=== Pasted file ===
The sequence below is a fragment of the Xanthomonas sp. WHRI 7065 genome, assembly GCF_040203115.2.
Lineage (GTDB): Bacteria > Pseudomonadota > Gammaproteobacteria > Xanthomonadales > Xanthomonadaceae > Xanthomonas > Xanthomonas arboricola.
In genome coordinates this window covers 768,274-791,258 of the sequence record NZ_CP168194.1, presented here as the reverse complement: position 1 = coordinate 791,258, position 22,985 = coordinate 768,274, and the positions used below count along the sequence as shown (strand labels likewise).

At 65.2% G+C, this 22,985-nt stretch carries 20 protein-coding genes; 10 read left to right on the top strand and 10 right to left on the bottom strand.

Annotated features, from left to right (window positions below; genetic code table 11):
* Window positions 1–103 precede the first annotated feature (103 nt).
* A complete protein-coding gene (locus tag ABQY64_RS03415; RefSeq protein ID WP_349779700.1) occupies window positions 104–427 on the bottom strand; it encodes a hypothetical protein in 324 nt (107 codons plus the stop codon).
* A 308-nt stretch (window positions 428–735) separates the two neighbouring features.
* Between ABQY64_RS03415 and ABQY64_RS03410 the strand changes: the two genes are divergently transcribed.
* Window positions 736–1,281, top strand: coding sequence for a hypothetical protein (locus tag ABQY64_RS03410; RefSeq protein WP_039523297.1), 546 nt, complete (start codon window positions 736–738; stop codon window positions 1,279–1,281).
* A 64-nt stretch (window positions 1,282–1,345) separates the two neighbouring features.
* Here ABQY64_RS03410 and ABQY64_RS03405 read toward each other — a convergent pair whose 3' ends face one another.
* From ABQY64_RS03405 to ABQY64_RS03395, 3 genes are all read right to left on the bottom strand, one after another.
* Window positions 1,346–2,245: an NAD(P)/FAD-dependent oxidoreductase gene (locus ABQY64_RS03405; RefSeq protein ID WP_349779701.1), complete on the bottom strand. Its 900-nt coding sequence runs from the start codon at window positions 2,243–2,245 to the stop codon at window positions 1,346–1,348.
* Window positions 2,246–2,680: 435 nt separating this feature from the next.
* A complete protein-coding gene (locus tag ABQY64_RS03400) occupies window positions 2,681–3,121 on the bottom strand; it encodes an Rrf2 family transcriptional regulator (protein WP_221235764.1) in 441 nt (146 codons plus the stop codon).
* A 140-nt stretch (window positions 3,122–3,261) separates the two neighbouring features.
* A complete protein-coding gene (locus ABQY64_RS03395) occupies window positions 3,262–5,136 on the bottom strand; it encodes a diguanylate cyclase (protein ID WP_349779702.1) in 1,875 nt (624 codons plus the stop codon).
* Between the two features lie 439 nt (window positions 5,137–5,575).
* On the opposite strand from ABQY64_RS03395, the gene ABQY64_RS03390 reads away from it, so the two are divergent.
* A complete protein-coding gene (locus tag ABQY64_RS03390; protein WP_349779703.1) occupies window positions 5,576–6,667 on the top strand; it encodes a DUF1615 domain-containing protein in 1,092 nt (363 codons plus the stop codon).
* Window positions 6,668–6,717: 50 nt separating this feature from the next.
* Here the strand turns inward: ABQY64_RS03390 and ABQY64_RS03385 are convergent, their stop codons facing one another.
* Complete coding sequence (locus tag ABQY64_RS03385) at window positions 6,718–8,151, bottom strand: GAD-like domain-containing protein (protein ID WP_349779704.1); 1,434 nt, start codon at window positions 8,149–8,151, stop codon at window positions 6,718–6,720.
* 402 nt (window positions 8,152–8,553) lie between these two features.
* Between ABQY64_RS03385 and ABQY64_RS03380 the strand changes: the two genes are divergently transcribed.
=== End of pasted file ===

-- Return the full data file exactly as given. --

The sequence below is a fragment of the Xanthomonas sp. WHRI 7065 genome, assembly GCF_040203115.2.
Lineage (GTDB): Bacteria > Pseudomonadota > Gammaproteobacteria > Xanthomonadales > Xanthomonadaceae > Xanthomonas > Xanthomonas arboricola.
In genome coordinates this window covers 768,274-791,258 of the sequence record NZ_CP168194.1, presented here as the reverse complement: position 1 = coordinate 791,258, position 22,985 = coordinate 768,274, and the positions used below count along the sequence as shown (strand labels likewise).

At 65.2% G+C, this 22,985-nt stretch carries 20 protein-coding genes; 10 read left to right on the top strand and 10 right to left on the bottom strand.

Annotated features, from left to right (window positions below; genetic code table 11):
* Window positions 1–103 precede the first annotated feature (103 nt).
* A complete protein-coding gene (locus tag ABQY64_RS03415; RefSeq protein ID WP_349779700.1) occupies window positions 104–427 on the bottom strand; it encodes a hypothetical protein in 324 nt (107 codons plus the stop codon).
* A 308-nt stretch (window positions 428–735) separates the two neighbouring features.
* Between ABQY64_RS03415 and ABQY64_RS03410 the strand changes: the two genes are divergently transcribed.
* Window positions 736–1,281, top strand: coding sequence for a hypothetical protein (locus tag ABQY64_RS03410; RefSeq protein WP_039523297.1), 546 nt, complete (start codon window positions 736–738; stop codon window positions 1,279–1,281).
* A 64-nt stretch (window positions 1,282–1,345) separates the two neighbouring features.
* Here ABQY64_RS03410 and ABQY64_RS03405 read toward each other — a convergent pair whose 3' ends face one another.
* From ABQY64_RS03405 to ABQY64_RS03395, 3 genes are all read right to left on the bottom strand, one after another.
* Window positions 1,346–2,245: an NAD(P)/FAD-dependent oxidoreductase gene (locus ABQY64_RS03405; RefSeq protein ID WP_349779701.1), complete on the bottom strand. Its 900-nt coding sequence runs from the start codon at window positions 2,243–2,245 to the stop codon at window positions 1,346–1,348.
* Window positions 2,246–2,680: 435 nt separating this feature from the next.
* A complete protein-coding gene (locus tag ABQY64_RS03400) occupies window positions 2,681–3,121 on the bottom strand; it encodes an Rrf2 family transcriptional regulator (protein WP_221235764.1) in 441 nt (146 codons plus the stop codon).
* A 140-nt stretch (window positions 3,122–3,261) separates the two neighbouring features.
* A complete protein-coding gene (locus ABQY64_RS03395) occupies window positions 3,262–5,136 on the bottom strand; it encodes a diguanylate cyclase (protein ID WP_349779702.1) in 1,875 nt (624 codons plus the stop codon).
* Between the two features lie 439 nt (window positions 5,137–5,575).
* On the opposite strand from ABQY64_RS03395, the gene ABQY64_RS03390 reads away from it, so the two are divergent.
* A complete protein-coding gene (locus tag ABQY64_RS03390; protein WP_349779703.1) occupies window positions 5,576–6,667 on the top strand; it encodes a DUF1615 domain-containing protein in 1,092 nt (363 codons plus the stop codon).
* Window positions 6,668–6,717: 50 nt separating this feature from the next.
* Here the strand turns inward: ABQY64_RS03390 and ABQY64_RS03385 are convergent, their stop codons facing one another.
* Complete coding sequence (locus tag ABQY64_RS03385) at window positions 6,718–8,151, bottom strand: GAD-like domain-containing protein (protein ID WP_349779704.1); 1,434 nt, start codon at window positions 8,149–8,151, stop codon at window positions 6,718–6,720.
* 402 nt (window positions 8,152–8,553) lie between these two features.
* Between ABQY64_RS03385 and ABQY64_RS03380 the strand changes: the two genes are divergently transcribed.